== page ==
Where I think Wojo might try to expand Anim’s role is as a ball handler when Chartouny is taking a break. I originally figured that role would be split between Elliott and Howard, but even if Greg plays this year I don’t see him taking on that role with the injury being to his hand and all. Those normally hold the basketballs, which is fairly important when you’re playing basketball.
Depending on if Markus wants to maintain his throne in the Primary Bucket Getter Kingdom, Anim could be the guy taking the ball up when Chartouny needs a breather. Howard’s value to this team will be greater if he’s playing off the ball and Anim has shown the ability to drive the ball and avoid turnovers at at least an average rate. Where this could go wrong is if Sacar isn’t able to prove himself as a distributor, which he would need to develop considering he was fifth on the team in assist rate last year. Anim doesn’t have the “Eff you” range of Andrew Rowsey, so if he gets thrown into a backup point guard role that he can’t manage then the offense has a lower floor.
Sacar Anim had a pretty great season in 2018-19. As the incomparable Ben Snider hoped for in the “Reasons to Get Excited” portion of Anim’s season preview, Anim continued his hot shooting jag at the end of last year all throughout this season. Anim managed to make 27 out of his 69 (nice) attempts to shoot 39% on the year, and that went up to 17-for-40 in conference play for 42.5%. By the end of the season, teams were forced to start closing out hard on Anim, which is saying something as he was never expected to be a real three-point threat during his time at Marquette.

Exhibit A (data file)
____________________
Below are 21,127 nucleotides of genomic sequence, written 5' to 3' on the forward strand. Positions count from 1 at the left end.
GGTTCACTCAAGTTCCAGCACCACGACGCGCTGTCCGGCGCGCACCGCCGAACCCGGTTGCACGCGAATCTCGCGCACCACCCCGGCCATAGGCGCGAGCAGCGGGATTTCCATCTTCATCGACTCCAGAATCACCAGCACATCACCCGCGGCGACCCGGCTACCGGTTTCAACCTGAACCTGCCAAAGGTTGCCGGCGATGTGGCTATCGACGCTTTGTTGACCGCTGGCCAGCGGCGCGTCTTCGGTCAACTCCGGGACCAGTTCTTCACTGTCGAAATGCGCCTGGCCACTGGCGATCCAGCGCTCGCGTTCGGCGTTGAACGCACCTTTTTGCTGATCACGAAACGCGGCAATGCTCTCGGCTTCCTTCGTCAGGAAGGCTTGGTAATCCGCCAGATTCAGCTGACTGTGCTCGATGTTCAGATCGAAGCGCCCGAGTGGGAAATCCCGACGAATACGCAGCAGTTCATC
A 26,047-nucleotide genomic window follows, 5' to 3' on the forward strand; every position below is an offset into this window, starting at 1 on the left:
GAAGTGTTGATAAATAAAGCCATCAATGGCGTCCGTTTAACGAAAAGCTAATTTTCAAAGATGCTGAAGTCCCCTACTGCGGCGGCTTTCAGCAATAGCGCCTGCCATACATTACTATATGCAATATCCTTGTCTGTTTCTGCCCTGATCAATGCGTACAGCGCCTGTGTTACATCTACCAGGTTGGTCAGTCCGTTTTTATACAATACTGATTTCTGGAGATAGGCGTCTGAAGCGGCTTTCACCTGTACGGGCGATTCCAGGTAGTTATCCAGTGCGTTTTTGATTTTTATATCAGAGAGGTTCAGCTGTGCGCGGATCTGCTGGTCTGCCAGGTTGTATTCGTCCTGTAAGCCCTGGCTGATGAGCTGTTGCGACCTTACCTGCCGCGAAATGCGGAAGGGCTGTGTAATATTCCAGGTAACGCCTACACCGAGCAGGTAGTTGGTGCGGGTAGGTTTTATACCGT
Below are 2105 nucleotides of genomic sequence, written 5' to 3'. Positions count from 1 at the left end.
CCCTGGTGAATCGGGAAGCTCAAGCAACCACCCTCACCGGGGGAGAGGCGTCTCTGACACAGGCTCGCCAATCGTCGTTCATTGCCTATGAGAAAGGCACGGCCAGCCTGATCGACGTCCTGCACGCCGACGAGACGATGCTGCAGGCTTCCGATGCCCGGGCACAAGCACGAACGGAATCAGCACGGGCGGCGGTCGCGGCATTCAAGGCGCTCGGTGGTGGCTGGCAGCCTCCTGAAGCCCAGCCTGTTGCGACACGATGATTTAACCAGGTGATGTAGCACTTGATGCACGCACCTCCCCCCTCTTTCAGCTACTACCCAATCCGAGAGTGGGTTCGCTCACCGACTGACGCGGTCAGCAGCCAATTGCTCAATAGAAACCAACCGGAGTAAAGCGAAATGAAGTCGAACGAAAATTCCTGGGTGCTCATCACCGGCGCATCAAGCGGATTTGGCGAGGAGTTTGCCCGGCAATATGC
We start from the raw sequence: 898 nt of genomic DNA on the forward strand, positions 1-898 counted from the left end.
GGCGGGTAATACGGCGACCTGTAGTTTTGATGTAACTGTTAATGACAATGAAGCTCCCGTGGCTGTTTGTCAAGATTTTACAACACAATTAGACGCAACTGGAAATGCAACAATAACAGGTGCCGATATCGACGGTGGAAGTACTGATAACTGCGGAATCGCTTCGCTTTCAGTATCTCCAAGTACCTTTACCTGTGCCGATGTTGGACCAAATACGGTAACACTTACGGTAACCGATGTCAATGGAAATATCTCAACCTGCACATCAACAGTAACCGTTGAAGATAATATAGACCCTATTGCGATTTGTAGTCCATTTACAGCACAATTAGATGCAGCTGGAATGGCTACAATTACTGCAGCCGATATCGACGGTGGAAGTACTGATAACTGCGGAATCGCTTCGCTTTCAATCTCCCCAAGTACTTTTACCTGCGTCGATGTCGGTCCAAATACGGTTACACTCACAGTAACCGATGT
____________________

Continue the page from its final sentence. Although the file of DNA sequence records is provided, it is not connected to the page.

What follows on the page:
Oddly enough, Anim’s two-point percentage dropped from 53% to 46%. I did not expect to see this when checking out his final season stats as I felt as if he was as good or better from two-point land. Anim was efficient in his spot-up shooting, in pick and roll, and cutting to the hoop, however, Anim only scored 43 points on 52 attempts in transition. In that scenario he was only in the 20thpercentile according to Synergy Sports. I wish I could tell you why he struggled in transition but at this point I can’t think of anything. If you have the answer to this vexing problem, please leave a comment to make us all smarter.
Anim has had a reputation as the best defender at Marquette and last season he did nothing to lose that reputation (although I believe Theo John did enough to steal that crown from him). Anim was tasked night in and night out with taking on the opposing team’s best guard and held his ground. Anim still ranked in the 74th percentile for points allowed (according to Synergy) which is pretty damn impressive while playing a BIG EAST schedule. Anim has never been a shot blocker nor a ballhawk and I do not expect him to add that to his game after four years in college. It appears to me that the Sacar we got on the defensive end will be the Sacar we get on defense next year and that is totally OK in my book.
Picking a best game of the year for Anim is a tough one. At first, I thought I would go with his Big East tournament game where he hit three of his four threes and scored 13 points. However, after looking through the catalogue of games it is clear his best game this season was the home win against Villanova on National Marquette Day. On that fateful Saturday Anim scored 18 points, shooting 6/7 from two and 2/3 from three and provided the only offense by a player over 6 feet tall on Marquette. In that game Anim also held Phil Booth to 19 points with an offensive rating of 104. This isn’t anything monumental, of course, but turning Booth from a great player (112 ORtg on the year per KenPom.com) to a good player was crucial to win that game. Without a fantastic effort from Anim, we lose that game and send a bunch of seniors (like me) home sad on their last National Marquette Day.
Season Grade, on a scale of 1-10
Sacar deserves a good rating this year. He fulfilled his role and beyond. Anim stayed steady on what he was good at and improved on what he struggled with. I’ll give Anim an 8 as he exceeded expectations and showed the ability to put the team on his back at times. For next year, I would like to see his ability distribute develop a bit as he only had a paltry 7.5% assist rate.